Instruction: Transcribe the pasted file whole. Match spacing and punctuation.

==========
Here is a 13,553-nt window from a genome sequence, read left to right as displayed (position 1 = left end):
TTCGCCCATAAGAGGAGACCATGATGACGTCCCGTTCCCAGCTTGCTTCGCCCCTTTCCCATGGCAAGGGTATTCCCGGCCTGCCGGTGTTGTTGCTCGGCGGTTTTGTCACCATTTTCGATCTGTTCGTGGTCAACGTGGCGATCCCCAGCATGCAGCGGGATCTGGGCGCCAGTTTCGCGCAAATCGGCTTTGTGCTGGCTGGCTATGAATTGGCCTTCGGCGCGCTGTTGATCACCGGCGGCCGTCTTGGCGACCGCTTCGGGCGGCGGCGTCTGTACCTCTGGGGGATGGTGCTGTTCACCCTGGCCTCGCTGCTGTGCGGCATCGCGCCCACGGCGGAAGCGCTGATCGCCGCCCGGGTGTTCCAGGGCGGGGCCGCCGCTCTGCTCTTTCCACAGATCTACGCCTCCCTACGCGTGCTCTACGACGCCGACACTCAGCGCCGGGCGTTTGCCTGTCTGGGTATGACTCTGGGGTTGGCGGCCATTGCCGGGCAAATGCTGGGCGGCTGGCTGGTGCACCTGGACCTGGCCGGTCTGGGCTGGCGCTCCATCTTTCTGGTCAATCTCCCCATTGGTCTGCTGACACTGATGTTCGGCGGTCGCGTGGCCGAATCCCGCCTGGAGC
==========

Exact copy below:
Here is a 13,553-nt window from a genome sequence, read left to right as displayed (position 1 = left end):
TTCGCCCATAAGAGGAGACCATGATGACGTCCCGTTCCCAGCTTGCTTCGCCCCTTTCCCATGGCAAGGGTATTCCCGGCCTGCCGGTGTTGTTGCTCGGCGGTTTTGTCACCATTTTCGATCTGTTCGTGGTCAACGTGGCGATCCCCAGCATGCAGCGGGATCTGGGCGCCAGTTTCGCGCAAATCGGCTTTGTGCTGGCTGGCTATGAATTGGCCTTCGGCGCGCTGTTGATCACCGGCGGCCGTCTTGGCGACCGCTTCGGGCGGCGGCGTCTGTACCTCTGGGGGATGGTGCTGTTCACCCTGGCCTCGCTGCTGTGCGGCATCGCGCCCACGGCGGAAGCGCTGATCGCCGCCCGGGTGTTCCAGGGCGGGGCCGCCGCTCTGCTCTTTCCACAGATCTACGCCTCCCTACGCGTGCTCTACGACGCCGACACTCAGCGCCGGGCGTTTGCCTGTCTGGGTATGACTCTGGGGTTGGCGGCCATTGCCGGGCAAATGCTGGGCGGCTGGCTGGTGCACCTGGACCTGGCCGGTCTGGGCTGGCGCTCCATCTTTCTGGTCAATCTCCCCATTGGTCTGCTGACACTGATGTTCGGCGGTCGCGTGGCCGAATCCCGCCTGGAGC